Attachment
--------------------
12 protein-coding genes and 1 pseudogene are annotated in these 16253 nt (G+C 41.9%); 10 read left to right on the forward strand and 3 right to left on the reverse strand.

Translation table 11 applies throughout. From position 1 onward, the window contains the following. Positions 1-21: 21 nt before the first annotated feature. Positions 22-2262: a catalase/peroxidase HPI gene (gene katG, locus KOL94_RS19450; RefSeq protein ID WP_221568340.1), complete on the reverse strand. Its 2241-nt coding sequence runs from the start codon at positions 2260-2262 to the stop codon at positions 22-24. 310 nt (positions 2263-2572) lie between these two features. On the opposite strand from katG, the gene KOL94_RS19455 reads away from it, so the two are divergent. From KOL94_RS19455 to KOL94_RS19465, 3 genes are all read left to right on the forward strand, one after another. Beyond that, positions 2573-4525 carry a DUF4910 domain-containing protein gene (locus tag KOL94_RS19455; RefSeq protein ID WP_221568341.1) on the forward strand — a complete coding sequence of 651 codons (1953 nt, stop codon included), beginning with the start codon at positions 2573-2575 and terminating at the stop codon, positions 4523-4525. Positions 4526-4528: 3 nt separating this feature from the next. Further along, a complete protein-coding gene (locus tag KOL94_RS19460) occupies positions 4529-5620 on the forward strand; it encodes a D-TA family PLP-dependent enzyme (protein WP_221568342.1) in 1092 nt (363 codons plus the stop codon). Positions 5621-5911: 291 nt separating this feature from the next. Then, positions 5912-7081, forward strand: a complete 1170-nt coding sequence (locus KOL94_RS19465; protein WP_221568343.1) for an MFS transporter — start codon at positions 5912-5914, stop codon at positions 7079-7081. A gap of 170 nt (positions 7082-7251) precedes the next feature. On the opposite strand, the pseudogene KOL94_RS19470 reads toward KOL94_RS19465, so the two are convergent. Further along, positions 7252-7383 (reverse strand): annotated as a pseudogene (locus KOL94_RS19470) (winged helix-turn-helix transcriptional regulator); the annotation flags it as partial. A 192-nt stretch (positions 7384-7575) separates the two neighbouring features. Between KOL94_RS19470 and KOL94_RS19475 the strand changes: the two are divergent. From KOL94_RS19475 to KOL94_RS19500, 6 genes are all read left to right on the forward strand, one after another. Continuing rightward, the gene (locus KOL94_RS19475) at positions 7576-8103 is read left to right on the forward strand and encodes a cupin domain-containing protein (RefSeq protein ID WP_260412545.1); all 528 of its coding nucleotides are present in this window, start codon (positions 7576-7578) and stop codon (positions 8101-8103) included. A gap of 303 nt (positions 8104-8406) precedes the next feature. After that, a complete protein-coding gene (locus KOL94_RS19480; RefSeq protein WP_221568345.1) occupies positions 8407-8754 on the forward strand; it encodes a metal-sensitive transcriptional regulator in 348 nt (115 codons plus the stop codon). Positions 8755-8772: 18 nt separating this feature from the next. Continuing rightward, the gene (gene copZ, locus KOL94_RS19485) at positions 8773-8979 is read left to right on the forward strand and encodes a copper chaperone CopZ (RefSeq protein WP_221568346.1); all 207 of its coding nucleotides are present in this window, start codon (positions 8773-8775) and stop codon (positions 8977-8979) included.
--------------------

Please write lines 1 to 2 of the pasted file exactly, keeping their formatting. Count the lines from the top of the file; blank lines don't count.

12 protein-coding genes and 1 pseudogene are annotated in these 16253 nt (G+C 41.9%); 10 read left to right on the forward strand and 3 right to left on the reverse strand.

Translation table 11 applies throughout. From position 1 onward, the window contains the following. Positions 1-21: 21 nt before the first annotated feature. Positions 22-2262: a catalase/peroxidase HPI gene (gene katG, locus KOL94_RS19450; RefSeq protein ID WP_221568340.1), complete on the reverse strand. Its 2241-nt coding sequence runs from the start codon at positions 2260-2262 to the stop codon at positions 22-24. 310 nt (positions 2263-2572) lie between these two features. On the opposite strand from katG, the gene KOL94_RS19455 reads away from it, so the two are divergent. From KOL94_RS19455 to KOL94_RS19465, 3 genes are all read left to right on the forward strand, one after another. Beyond that, positions 2573-4525 carry a DUF4910 domain-containing protein gene (locus tag KOL94_RS19455; RefSeq protein ID WP_221568341.1) on the forward strand — a complete coding sequence of 651 codons (1953 nt, stop codon included), beginning with the start codon at positions 2573-2575 and terminating at the stop codon, positions 4523-4525. Positions 4526-4528: 3 nt separating this feature from the next. Further along, a complete protein-coding gene (locus tag KOL94_RS19460) occupies positions 4529-5620 on the forward strand; it encodes a D-TA family PLP-dependent enzyme (protein WP_221568342.1) in 1092 nt (363 codons plus the stop codon). Positions 5621-5911: 291 nt separating this feature from the next. Then, positions 5912-7081, forward strand: a complete 1170-nt coding sequence (locus KOL94_RS19465; protein WP_221568343.1) for an MFS transporter — start codon at positions 5912-5914, stop codon at positions 7079-7081. A gap of 170 nt (positions 7082-7251) precedes the next feature. On the opposite strand, the pseudogene KOL94_RS19470 reads toward KOL94_RS19465, so the two are convergent. Further along, positions 7252-7383 (reverse strand): annotated as a pseudogene (locus KOL94_RS19470) (winged helix-turn-helix transcriptional regulator); the annotation flags it as partial. A 192-nt stretch (positions 7384-7575) separates the two neighbouring features. Between KOL94_RS19470 and KOL94_RS19475 the strand changes: the two are divergent. From KOL94_RS19475 to KOL94_RS19500, 6 genes are all read left to right on the forward strand, one after another. Continuing rightward, the gene (locus KOL94_RS19475) at positions 7576-8103 is read left to right on the forward strand and encodes a cupin domain-containing protein (RefSeq protein ID WP_260412545.1); all 528 of its coding nucleotides are present in this window, start codon (positions 7576-7578) and stop codon (positions 8101-8103) included. A gap of 303 nt (positions 8104-8406) precedes the next feature. After that, a complete protein-coding gene (locus KOL94_RS19480; RefSeq protein WP_221568345.1) occupies positions 8407-8754 on the forward strand; it encodes a metal-sensitive transcriptional regulator in 348 nt (115 codons plus the stop codon). Positions 8755-8772: 18 nt separating this feature from the next. Continuing rightward, the gene (gene copZ, locus KOL94_RS19485) at positions 8773-8979 is read left to right on the forward strand and encodes a copper chaperone CopZ (RefSeq protein WP_221568346.1); all 207 of its coding nucleotides are present in this window, start codon (positions 8773-8775) and stop codon (positions 8977-8979) included.